SPRINGFIELD – Educators from around the state carried file boxes filled with signed petitions to the Illinois State Capitol building today asking lawmakers to repeal the 3 percent threshold on pensionable teacher salaries before they leave Springfield and help preserve the profession.
Teachers from Geneva, Rock Island, Carbondale, Triad and Aurora as well as a faculty member from Illinois State University came to Springfield to share their stories about how the 3 percent threshold is hurting students and staff in each of their schools.
Kathi Griffin, president of the Illinois Education Association, said this issue isn’t just about the educators in the schools and universities, it is also about the students.
“This has a direct impact on students. When you don’t have enough people going into the profession, it hurts students. When teachers can’t afford to take extra classes to hone their craft, it harms students. When class sections go unfilled, students lose. When you can’t pay someone to coach football or direct the school play or write curriculum during the summer, it’s our students who suffer.”
Last year, deep within the budget implementation bill, lawmakers passed a provision that limited bumps in salary to 3 percent for members of the Teachers’ Retirement System and State Universities Retirement System for those in the last 10 years of their career, unless the employer wanted to pick up the excess pension cost. The threshold had been 6 percent prior to that. IEA is asking the 6 percent be restored.
This law unfairly penalizes veteran educators and significantly reduces lifetime earnings for all teachers. Because educators can qualify for a pension after five years and can leave their school district or higher ed employer at any time, employers are now arguing for a 3 percent limit on all salary increases across the entire contract, creating havoc in districts negotiating new contracts.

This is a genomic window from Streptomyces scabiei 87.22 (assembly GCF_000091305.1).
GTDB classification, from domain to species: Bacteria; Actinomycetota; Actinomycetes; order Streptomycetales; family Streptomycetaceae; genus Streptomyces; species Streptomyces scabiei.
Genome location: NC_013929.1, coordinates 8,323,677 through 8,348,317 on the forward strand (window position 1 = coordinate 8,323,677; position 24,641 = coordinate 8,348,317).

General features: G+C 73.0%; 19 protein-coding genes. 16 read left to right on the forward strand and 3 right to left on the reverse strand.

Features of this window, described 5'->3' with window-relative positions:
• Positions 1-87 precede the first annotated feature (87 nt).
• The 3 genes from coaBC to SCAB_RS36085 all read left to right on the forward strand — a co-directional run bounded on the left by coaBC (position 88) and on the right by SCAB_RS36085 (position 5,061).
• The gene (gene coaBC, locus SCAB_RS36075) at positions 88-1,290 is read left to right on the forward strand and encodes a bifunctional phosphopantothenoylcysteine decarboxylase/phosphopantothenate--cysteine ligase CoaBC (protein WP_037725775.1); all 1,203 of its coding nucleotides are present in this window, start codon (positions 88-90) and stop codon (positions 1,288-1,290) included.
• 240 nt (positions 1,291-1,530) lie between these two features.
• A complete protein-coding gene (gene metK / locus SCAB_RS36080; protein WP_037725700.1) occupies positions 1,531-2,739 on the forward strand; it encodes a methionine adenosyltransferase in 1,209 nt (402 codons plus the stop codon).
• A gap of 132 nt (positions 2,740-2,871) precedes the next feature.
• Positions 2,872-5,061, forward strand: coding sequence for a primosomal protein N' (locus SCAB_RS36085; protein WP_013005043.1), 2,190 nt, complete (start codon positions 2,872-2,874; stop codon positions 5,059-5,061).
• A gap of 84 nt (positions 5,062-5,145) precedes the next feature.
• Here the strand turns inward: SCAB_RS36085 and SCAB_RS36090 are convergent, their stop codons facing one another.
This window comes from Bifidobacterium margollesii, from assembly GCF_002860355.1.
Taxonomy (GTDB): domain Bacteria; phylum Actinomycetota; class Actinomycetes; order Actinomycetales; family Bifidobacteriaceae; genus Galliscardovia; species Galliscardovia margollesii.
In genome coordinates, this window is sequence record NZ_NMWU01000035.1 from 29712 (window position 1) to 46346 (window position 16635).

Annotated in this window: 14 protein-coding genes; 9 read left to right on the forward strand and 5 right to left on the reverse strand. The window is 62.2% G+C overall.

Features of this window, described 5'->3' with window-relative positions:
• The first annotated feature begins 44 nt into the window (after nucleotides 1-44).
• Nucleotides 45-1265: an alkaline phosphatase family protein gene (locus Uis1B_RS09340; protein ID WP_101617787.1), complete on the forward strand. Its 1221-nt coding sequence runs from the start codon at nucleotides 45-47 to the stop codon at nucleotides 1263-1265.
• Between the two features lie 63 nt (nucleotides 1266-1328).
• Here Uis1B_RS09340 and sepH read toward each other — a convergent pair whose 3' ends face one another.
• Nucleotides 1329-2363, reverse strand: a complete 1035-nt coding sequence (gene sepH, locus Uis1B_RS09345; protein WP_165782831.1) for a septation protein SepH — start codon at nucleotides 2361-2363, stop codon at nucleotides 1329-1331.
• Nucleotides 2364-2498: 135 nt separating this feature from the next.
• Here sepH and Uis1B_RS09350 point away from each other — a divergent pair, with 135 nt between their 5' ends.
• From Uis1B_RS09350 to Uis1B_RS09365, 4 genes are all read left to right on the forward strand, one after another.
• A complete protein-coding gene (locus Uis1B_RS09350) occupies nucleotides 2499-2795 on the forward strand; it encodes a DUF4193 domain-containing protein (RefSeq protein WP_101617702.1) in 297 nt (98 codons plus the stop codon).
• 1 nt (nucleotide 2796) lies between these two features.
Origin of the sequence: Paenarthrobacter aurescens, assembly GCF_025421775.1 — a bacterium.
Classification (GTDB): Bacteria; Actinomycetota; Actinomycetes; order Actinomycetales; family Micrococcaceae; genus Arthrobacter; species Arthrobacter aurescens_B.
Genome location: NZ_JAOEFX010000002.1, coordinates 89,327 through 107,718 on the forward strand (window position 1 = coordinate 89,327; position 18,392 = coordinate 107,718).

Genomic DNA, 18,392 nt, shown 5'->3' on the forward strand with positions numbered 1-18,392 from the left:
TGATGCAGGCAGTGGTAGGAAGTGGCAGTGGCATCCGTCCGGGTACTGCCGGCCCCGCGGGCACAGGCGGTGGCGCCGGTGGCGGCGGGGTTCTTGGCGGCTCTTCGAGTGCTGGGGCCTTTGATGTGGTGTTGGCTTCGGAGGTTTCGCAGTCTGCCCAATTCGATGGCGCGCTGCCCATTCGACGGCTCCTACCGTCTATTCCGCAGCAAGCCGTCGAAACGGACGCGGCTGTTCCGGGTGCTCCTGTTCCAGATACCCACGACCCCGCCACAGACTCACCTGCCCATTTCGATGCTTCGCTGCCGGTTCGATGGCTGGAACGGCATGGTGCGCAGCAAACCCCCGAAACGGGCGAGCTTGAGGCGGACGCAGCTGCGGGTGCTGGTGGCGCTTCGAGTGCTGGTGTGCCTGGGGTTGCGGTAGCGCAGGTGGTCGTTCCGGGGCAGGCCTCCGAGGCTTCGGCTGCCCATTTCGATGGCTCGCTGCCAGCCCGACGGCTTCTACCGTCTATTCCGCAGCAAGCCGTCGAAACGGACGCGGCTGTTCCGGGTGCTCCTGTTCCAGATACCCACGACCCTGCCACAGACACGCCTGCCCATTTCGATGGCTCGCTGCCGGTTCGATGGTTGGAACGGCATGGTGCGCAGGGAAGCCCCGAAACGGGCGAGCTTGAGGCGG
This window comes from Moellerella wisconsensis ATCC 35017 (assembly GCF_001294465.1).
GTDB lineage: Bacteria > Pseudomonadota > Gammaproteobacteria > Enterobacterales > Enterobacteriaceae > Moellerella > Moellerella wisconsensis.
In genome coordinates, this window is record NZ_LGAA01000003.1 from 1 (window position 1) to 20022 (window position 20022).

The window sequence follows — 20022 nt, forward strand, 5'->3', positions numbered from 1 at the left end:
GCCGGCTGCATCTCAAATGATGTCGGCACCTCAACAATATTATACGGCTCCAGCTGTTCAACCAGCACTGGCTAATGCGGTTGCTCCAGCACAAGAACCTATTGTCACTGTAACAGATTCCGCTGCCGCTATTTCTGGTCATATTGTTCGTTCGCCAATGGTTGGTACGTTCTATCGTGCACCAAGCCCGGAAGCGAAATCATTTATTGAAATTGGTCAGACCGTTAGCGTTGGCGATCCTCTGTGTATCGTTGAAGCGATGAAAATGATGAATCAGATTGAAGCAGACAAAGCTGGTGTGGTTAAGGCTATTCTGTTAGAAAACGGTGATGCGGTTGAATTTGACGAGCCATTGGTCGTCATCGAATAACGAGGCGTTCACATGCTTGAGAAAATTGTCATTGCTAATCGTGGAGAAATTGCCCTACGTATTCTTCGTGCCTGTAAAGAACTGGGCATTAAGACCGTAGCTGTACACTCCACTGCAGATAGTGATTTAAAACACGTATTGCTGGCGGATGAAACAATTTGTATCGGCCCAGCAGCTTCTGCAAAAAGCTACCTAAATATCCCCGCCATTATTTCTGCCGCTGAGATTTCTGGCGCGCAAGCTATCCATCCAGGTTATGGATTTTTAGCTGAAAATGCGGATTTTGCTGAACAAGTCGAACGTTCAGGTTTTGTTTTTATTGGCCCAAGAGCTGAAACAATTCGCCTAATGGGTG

“Our students are missing out on working with experienced, talented staff members in our schools. When it comes to coaching sports and other extras the district is bringing in less qualified people to fill those rolls rather than violate the 3 percent threshold,” Geneva Education Association President Kevin Gannon said. “And the same goes for substitute teachers. This law is handcuffing our teachers and preventing them from taking on extra opportunities to serve our kids.”
Andrew Frey, president of the Triad Education Association, shared the story of a teacher who had been with the district four years, received excellent ratings who left to go back to school for nursing after this passed.
“It broke my heart. She was a great teacher. With low pay and uncertain retirement, you can leave to do something else where you can still do good in the world and also feed your family.”
The others participating in the press conference were Annette Jaynes, president of the Carbondale Education Association; Andrew Frey, president of Triad Education Association; Kevin Gannon, president of the Geneva Education Association; Sandra Fuller, Aurora Education Association-West; Jarrin Williams, Rock Island Education Association and Ben Stiers, incoming president of the Illinois State University Education Association.
The 135,000 member Illinois Education Association (IEA-NEA) is the state’s largest education employee’s organization. IEA represents preK-12 teachers outside of the city of Chicago and education support staff, higher education faculty, retired education employees and students preparing to become teachers, statewide.